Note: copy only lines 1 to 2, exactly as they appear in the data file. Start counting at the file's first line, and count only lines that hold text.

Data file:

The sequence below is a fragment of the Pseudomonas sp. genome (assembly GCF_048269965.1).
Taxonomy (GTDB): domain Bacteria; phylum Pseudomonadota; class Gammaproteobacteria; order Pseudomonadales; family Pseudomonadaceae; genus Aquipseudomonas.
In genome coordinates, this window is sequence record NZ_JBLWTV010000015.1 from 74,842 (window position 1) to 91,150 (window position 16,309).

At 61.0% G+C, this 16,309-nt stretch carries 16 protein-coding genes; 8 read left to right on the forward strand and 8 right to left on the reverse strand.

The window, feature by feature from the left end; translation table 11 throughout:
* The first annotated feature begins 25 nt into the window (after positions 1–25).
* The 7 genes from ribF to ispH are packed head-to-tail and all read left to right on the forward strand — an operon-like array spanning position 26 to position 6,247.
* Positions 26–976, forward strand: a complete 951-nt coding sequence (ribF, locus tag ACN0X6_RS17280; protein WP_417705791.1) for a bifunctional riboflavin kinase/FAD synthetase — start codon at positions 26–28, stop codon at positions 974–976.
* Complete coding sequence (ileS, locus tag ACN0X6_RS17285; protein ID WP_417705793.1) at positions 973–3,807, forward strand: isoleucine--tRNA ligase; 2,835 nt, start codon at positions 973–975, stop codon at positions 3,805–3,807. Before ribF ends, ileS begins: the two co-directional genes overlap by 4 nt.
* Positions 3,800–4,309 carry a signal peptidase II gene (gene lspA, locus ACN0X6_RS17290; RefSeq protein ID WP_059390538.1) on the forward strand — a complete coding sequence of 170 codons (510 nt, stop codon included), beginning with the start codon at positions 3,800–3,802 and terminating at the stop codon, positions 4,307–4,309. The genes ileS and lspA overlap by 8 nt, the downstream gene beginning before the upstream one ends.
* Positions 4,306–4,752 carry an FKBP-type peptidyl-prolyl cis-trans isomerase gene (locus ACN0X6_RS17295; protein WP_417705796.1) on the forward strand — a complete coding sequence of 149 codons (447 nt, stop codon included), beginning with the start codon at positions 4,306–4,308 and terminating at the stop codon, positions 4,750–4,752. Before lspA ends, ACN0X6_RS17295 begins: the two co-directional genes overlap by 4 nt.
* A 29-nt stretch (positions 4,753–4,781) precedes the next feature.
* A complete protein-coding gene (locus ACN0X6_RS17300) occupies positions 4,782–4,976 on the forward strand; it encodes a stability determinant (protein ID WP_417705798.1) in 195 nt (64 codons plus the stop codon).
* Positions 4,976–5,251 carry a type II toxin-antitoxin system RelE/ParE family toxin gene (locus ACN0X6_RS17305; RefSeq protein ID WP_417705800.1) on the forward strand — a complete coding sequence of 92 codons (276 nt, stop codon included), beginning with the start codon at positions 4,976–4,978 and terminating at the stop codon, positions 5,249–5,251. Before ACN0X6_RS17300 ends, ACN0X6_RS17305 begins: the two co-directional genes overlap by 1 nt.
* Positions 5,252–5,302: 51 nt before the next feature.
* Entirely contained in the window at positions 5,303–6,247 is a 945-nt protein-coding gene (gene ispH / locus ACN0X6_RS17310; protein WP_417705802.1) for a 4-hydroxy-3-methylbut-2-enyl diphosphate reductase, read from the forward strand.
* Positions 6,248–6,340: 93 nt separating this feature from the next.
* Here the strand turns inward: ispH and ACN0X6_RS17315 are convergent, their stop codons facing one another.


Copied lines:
The sequence below is a fragment of the Pseudomonas sp. genome (assembly GCF_048269965.1).
Taxonomy (GTDB): domain Bacteria; phylum Pseudomonadota; class Gammaproteobacteria; order Pseudomonadales; family Pseudomonadaceae; genus Aquipseudomonas.